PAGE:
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American Express is currently running a ‘best ever’ sign-up bonus of 100,000 Membership Rewards points when you take out The Platinum Card.
This would convert into 100,000 Avios (!) or lots of other great travel rewards. Even better, you qualify for the bonus even if you have a British Airways American Express card as long as you meet the other criteria.
Our introductory article on the ‘100,000 bonus Membership Rewards points’ offer is here. Remember that you can get a pro-rata refund on the annual fee until at least 29th February 2024, and it may be available for longer.
In earlier articles (this is the last one) we looked at:
- ‘Are the four free American Express Platinum hotel status cards worth having?‘
- ‘Why American Express Platinum gets you into more lounges than you think‘
- ‘Why Fine Hotels & Resorts is one of the best Amex Platinum benefits‘
- ‘If you cancel Platinum, the Amex Rewards Card will keep your points alive‘
You can apply for The Platinum Card here.
Today I want to look at the question of how much value can you get for your 100,000 American Express Membership Rewards points sign-up bonus?
The representative APR is 704.6% variable, including the annual fee. The representative APR on purchases is 31.0% variable.
This article is about how to make the best use of your Amex Membership Rewards points. It does NOT cover every Membership Rewards redemption but it does cover the bulk of the pseudo-cash, cash and travel options. If we haven’t covered an option, you should assume that it offers poor value.
The Amex Membership Rewards website is here if you want to look for yourself at what is available.
How can you earn Membership Rewards points?
This article is based around the current 100,000 points bonus on American Express Platinum. However, you can also earn Membership Rewards points from other American Express cards. These include:
- American Express Preferred Rewards Gold (review) – 30,000 points bonus (special offer to 9th January) and FREE for a year, with four airport lounge passes and £10 per month of Deliveroo credit thrown in, apply here
- American Express Rewards (review) – the only ‘free for life’ Amex card which earns Membership Rewards, apply here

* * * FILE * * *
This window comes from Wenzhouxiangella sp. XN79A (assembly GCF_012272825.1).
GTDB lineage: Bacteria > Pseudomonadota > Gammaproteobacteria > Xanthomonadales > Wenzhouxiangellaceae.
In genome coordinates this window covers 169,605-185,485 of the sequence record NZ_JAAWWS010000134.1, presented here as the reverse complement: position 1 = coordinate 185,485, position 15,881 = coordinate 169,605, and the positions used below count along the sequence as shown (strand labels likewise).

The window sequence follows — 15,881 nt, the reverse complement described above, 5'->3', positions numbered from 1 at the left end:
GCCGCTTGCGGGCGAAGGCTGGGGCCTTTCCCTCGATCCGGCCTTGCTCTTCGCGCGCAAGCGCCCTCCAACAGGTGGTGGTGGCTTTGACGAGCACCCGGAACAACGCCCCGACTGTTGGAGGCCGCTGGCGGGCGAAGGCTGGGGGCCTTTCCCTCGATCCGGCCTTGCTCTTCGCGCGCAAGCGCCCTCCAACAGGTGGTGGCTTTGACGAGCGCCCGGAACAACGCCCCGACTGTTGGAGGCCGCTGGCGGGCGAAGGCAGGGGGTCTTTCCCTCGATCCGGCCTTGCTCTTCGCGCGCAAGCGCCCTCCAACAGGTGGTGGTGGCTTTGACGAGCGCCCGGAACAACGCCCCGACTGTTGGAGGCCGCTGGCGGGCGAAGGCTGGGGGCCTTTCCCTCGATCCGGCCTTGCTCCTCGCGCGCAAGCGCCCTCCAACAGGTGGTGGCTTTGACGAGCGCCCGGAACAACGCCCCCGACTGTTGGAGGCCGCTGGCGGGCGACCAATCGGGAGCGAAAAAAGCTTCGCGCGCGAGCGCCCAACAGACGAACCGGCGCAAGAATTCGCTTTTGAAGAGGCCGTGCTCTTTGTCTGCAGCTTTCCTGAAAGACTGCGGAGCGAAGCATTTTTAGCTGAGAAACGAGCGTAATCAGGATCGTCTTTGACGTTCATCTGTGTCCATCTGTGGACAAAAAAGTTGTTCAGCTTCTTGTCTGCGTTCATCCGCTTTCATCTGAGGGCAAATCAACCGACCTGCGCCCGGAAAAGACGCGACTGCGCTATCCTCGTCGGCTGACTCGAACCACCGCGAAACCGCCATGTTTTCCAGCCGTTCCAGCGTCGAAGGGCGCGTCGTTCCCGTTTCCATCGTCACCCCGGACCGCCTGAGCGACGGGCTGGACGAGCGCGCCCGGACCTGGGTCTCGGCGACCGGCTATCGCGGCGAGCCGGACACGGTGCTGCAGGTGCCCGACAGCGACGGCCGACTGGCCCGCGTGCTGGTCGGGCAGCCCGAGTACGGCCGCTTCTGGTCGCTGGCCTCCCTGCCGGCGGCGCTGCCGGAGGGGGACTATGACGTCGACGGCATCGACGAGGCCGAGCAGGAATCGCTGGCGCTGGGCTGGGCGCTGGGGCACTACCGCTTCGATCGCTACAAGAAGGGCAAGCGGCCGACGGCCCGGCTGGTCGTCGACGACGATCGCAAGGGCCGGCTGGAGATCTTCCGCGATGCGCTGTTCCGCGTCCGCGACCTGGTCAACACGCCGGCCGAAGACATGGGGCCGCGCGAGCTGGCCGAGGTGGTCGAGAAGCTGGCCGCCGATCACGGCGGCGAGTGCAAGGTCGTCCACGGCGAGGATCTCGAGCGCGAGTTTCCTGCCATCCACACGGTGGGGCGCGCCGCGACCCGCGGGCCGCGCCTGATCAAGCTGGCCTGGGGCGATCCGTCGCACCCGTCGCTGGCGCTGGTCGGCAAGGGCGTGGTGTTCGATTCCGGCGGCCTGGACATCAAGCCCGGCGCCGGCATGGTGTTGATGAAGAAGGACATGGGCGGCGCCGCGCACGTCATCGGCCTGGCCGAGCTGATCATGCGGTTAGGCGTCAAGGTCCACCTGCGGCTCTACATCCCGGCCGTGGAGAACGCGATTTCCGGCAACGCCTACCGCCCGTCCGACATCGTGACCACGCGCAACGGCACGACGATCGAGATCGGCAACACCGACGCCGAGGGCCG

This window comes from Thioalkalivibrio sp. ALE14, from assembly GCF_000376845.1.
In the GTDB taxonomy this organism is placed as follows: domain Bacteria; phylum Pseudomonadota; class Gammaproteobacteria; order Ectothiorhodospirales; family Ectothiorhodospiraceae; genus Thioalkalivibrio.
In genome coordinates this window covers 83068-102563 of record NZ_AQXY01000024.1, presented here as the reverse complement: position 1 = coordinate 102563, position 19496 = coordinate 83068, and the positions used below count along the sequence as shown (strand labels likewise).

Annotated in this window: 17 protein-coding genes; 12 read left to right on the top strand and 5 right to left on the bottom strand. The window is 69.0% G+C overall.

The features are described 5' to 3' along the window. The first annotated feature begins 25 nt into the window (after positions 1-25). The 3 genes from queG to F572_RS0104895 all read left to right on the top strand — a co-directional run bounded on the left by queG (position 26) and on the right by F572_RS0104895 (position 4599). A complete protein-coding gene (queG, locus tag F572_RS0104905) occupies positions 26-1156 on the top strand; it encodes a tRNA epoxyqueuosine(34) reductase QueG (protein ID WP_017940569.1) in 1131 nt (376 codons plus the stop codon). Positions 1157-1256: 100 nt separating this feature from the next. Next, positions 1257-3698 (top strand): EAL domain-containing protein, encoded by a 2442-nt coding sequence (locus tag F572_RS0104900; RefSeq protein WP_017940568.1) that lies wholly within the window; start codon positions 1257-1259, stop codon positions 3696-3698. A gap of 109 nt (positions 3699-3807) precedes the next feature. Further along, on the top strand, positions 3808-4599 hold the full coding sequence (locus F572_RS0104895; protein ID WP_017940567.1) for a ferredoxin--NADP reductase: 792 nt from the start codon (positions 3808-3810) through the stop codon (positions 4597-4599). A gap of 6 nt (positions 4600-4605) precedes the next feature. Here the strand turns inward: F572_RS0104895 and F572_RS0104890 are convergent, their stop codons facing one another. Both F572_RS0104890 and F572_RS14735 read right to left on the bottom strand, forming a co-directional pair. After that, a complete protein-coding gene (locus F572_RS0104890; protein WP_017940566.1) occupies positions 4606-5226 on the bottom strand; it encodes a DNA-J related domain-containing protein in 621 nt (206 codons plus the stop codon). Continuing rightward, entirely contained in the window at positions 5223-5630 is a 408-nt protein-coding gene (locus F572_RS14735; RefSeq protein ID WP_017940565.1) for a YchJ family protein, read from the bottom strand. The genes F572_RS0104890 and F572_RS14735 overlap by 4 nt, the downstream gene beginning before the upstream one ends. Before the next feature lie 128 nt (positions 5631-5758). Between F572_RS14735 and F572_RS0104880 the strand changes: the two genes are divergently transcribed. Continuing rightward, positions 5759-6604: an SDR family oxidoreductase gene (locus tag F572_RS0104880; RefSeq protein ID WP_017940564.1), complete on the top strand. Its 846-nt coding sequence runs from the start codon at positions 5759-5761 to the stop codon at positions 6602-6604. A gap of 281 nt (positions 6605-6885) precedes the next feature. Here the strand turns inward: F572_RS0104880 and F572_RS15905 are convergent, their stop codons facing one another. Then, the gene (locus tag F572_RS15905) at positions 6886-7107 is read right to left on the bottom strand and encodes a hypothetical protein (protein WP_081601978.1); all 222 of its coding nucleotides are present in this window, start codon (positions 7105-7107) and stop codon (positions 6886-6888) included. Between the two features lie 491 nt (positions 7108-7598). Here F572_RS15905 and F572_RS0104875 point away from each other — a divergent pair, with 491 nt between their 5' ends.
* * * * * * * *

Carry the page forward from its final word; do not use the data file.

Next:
- American Express Business Platinum Card (review) – 40,000 points bonus and a host of benefits including airport lounge access for four people, four mid-tier hotel elite statuses, digital subscription to The Times, £150 of annual Dell credit and more, apply here
- American Express Business Gold (review) – 20,000 points bonus, £100 of annual Dell credit and FREE for a year, apply here
What are your 100,000 points from American Express Platinum worth?
0.75p – 1.5p per point, £750 – £1,500 (my target value)
Airline miles. My last piece on valuing Avios points is here and Amex points transfer into Avios at 1:1. This is why the sign-up bonuses are so valuable.
It is impossible to tie down a tighter range because of the number of different airline partners and the various ways (upgrade, long-haul, short-haul, economy, premium) you can redeem. Membership Rewards points convert at 1:1 to Avios, Virgin Atlantic, Emirates, Etihad, Cathay Pacific, Delta, Finnair, Flying Blue, Qantas and SAS. The transfer rate to Singapore Airlines is 3:2.
My personal spreadsheet of the last 9.1 million Avios I have redeemed shows that I got an average value of 1.2p. This is based on what I would personally have been prepared to pay for the flights I took, however, which may be far different from what you would have been prepared to pay. My best redemptions far exceeded this.
0.75p per point, £750 (my target value)
Marriott Bonvoy hotel transfers. Amex points convert at 2:3 into the Marriott Bonvoy programme. It is fairly easy to get 0.5p per Marriott Bonvoy point as I explain here.
0.5p per Marriott Bonvoy point means, at a 2:3 exchange rate from Membership Rewards, you should be getting 0.75p per Membership Rewards point. You now have a whopping 31 hotel brands to redeem at, including Le Meridien, Sheraton, Westin, W, Marriott, Autograph, Design Hotels, The Luxury Collection, The Ritz Carlton, St Regis etc etc.
I have had some exceptionally good redemptions in recent years which have got me far more than 0.5p per Bonvoy point as the valuation article above shows.